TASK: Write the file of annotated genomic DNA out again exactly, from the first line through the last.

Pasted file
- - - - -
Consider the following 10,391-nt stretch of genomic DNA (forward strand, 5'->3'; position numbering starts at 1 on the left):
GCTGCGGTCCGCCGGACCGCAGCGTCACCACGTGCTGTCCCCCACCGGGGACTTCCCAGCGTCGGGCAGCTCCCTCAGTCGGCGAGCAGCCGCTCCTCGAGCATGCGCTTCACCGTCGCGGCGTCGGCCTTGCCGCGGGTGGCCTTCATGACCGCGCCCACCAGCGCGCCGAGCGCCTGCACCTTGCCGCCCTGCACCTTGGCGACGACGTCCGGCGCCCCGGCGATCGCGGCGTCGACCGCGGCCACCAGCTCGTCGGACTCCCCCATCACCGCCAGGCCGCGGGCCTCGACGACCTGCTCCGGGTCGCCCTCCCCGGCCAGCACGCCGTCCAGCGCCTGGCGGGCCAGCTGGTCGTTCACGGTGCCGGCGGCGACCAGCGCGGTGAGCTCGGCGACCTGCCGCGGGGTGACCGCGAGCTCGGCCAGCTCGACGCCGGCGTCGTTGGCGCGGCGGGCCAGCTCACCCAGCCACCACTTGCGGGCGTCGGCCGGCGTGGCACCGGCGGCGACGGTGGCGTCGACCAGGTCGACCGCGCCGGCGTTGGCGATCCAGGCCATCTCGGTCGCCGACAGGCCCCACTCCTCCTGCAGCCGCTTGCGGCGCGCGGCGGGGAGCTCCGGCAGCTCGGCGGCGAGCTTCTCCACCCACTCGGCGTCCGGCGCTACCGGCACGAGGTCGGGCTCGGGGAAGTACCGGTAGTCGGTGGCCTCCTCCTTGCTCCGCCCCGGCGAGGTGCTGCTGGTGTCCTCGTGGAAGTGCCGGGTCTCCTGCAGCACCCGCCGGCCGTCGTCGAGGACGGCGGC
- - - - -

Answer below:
Consider the following 10,391-nt stretch of genomic DNA (forward strand, 5'->3'; position numbering starts at 1 on the left):
GCTGCGGTCCGCCGGACCGCAGCGTCACCACGTGCTGTCCCCCACCGGGGACTTCCCAGCGTCGGGCAGCTCCCTCAGTCGGCGAGCAGCCGCTCCTCGAGCATGCGCTTCACCGTCGCGGCGTCGGCCTTGCCGCGGGTGGCCTTCATGACCGCGCCCACCAGCGCGCCGAGCGCCTGCACCTTGCCGCCCTGCACCTTGGCGACGACGTCCGGCGCCCCGGCGATCGCGGCGTCGACCGCGGCCACCAGCTCGTCGGACTCCCCCATCACCGCCAGGCCGCGGGCCTCGACGACCTGCTCCGGGTCGCCCTCCCCGGCCAGCACGCCGTCCAGCGCCTGGCGGGCCAGCTGGTCGTTCACGGTGCCGGCGGCGACCAGCGCGGTGAGCTCGGCGACCTGCCGCGGGGTGACCGCGAGCTCGGCCAGCTCGACGCCGGCGTCGTTGGCGCGGCGGGCCAGCTCACCCAGCCACCACTTGCGGGCGTCGGCCGGCGTGGCACCGGCGGCGACGGTGGCGTCGACCAGGTCGACCGCGCCGGCGTTGGCGATCCAGGCCATCTCGGTCGCCGACAGGCCCCACTCCTCCTGCAGCCGCTTGCGGCGCGCGGCGGGGAGCTCCGGCAGCTCGGCGGCGAGCTTCTCCACCCACTCGGCGTCCGGCGCTACCGGCACGAGGTCGGGCTCGGGGAAGTACCGGTAGTCGGTGGCCTCCTCCTTGCTCCGCCCCGGCGAGGTGCTGCTGGTGTCCTCGTGGAAGTGCCGGGTCTCCTGCAGCACCCGCCGGCCGTCGTCGAGGACGGCGGC